The IRS notes that there is a hardship exemption to the taxation of mortgage debt cancellation, but the individual has to basically prove insolvency, that their total debts exceed the fair market value of their total assets. This is the functional equivalent of bankruptcy, and requires special reporting and documentation. Low- and moderate-income homeowners don’t necessarily have the tax planning experience or resources to deal with this easily. They could also, of course, reject the aid—but it would require an awful lot of financial savvy in order to know to do so.
It’s almost inconceivable that a settlement supposed to penalize a major bank for selling shoddy mortgages would end up giving the bank a tax advantage while punishing homeowners with a huge, new tax liability. And, in fact, this does not have to be the outcome. When the Mortgage Forgiveness Debt Relief Act almost expired last year, Brad Miller, a Congressman at the time, theorized that if debt relief mandated in a settlement was structured as compensatory damages, it may not be subject to taxation. Much like the way the Justice Department could write language demanding that JPMorgan does not take a tax deduction from the damages, it could conceivably design the settlement to exempt homeowners from the tax liability.
But no homeowners or homeowner advocates are sitting in the negotiation room where the settlement language is getting hammered out. In fact, that settlement room is populated with Justice Department officials who previously worked for law firms that represented banks in white-collar defense. The revolving door between Washington and Wall Street ensures a very specific perspective at the negotiating table. For example, it appeared the Federal Housing Finance Agency (FHFA), in a recent $5.1 billion settlement with JPMorgan, closed a loophole enabling the bank to charge the Federal Deposit Insurance Corporation (FDIC) for any losses incurred by Washington Mutual, which JPMorgan purchased from an FDIC receivership in 2008. However, the Wall Street Journal reported that, while JPMorgan could not seek compensation from the FDIC “in its corporate capacity,” the FHFA failed to prevent the bank from recovering damages from the FDIC receivership. When well-paid bank lawyers get in a room with regulators and law enforcement personnel, they usually find ways to limit their damage. Homeowners don’t get the same treatment.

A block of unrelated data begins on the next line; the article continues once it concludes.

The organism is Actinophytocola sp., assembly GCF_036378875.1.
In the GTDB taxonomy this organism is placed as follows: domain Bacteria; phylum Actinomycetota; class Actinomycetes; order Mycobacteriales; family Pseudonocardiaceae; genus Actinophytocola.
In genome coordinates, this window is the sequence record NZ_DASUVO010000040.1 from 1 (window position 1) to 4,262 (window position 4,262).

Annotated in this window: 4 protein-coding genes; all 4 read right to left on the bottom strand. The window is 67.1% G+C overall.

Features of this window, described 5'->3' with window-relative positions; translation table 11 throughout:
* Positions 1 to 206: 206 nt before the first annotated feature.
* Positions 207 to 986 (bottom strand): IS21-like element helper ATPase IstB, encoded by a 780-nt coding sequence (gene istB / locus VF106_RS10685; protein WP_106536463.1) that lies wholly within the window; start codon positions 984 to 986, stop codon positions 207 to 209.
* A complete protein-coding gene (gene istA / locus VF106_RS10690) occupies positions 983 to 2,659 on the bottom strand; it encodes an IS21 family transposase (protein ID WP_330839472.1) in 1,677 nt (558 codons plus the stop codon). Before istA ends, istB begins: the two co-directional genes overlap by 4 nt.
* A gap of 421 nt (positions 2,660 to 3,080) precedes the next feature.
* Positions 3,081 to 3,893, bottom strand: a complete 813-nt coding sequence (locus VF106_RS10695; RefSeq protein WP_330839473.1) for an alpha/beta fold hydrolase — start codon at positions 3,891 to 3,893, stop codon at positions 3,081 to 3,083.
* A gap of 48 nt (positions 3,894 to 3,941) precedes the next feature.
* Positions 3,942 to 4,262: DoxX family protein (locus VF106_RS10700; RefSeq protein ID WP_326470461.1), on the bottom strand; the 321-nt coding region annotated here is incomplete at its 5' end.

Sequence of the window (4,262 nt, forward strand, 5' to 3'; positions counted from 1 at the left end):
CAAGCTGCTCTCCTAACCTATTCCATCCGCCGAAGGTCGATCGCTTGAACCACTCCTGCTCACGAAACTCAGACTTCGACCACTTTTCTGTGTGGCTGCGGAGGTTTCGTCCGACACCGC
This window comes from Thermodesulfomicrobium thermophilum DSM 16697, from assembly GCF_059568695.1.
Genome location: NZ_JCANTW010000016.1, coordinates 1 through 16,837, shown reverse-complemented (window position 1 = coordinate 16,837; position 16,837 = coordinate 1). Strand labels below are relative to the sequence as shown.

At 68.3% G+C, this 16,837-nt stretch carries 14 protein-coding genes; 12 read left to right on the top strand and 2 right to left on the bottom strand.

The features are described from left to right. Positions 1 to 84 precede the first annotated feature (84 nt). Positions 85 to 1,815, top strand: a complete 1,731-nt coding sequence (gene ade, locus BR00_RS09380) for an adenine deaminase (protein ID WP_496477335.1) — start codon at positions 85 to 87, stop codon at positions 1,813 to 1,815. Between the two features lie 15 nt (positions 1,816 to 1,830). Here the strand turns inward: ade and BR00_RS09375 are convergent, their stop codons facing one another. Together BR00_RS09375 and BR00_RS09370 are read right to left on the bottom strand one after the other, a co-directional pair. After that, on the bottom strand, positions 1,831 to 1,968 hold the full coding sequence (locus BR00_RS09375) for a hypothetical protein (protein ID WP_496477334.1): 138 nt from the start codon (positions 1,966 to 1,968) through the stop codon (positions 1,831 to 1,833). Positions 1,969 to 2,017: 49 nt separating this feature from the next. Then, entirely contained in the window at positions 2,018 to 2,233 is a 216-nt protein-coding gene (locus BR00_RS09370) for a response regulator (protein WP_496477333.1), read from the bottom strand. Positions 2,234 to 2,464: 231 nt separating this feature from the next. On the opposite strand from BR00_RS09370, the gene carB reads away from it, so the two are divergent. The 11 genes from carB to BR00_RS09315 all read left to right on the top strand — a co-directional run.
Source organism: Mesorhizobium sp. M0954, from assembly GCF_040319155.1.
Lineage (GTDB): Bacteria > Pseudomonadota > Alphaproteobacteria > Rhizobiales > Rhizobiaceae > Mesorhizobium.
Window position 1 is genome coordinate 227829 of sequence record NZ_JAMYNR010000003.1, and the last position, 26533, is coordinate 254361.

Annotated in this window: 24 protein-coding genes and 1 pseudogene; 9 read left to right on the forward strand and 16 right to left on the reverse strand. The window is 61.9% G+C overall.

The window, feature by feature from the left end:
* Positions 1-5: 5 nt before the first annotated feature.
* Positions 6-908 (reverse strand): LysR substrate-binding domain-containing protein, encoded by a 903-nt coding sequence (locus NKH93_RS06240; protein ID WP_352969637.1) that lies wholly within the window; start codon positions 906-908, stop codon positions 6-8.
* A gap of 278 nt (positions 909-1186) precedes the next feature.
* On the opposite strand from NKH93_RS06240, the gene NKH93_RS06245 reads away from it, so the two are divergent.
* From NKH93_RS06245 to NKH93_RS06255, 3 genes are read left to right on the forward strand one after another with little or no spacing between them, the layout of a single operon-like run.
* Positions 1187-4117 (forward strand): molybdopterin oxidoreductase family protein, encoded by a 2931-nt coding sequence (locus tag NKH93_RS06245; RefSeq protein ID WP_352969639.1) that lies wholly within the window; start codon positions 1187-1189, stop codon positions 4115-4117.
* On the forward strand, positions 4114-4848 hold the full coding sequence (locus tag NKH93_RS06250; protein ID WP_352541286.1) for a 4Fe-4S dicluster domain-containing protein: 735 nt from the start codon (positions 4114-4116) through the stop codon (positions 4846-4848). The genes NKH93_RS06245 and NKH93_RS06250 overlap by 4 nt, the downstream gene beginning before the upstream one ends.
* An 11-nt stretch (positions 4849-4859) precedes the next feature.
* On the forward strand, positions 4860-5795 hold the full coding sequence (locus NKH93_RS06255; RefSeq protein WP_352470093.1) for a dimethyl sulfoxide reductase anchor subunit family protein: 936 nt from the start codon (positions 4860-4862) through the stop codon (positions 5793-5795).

The Justice Department claims that their deal with JPMorgan Chase will be a template for future enforcement actions over mortgage-backed securities violations, which spanned the entire industry. Indeed, at least nine banks are currently under scrutiny for their mortgage practices. So the horrible outcome of a government settlement burdening homeowners with giant tax bills could affect more than just JPMorgan Chase customers, unless the Justice Department arranges the settlement explicitly to limit such inequities.
Of course, cash settlements subject to gamesmanship will always come up short as a true penalty for misconduct or a deterrent for future behavior. The punishment deserved in the case of a massive fraudulent scheme that nearly collapsed the U.S. economy involves jail time, but the government has simply been reluctant to prosecute. As we can see, when you penalize fraudulent actors with cash, they can always find a way to make someone else pay. Homeowners caught in the crossfire don’t have the same luxury.
David Dayen is a contributing writer at Salon.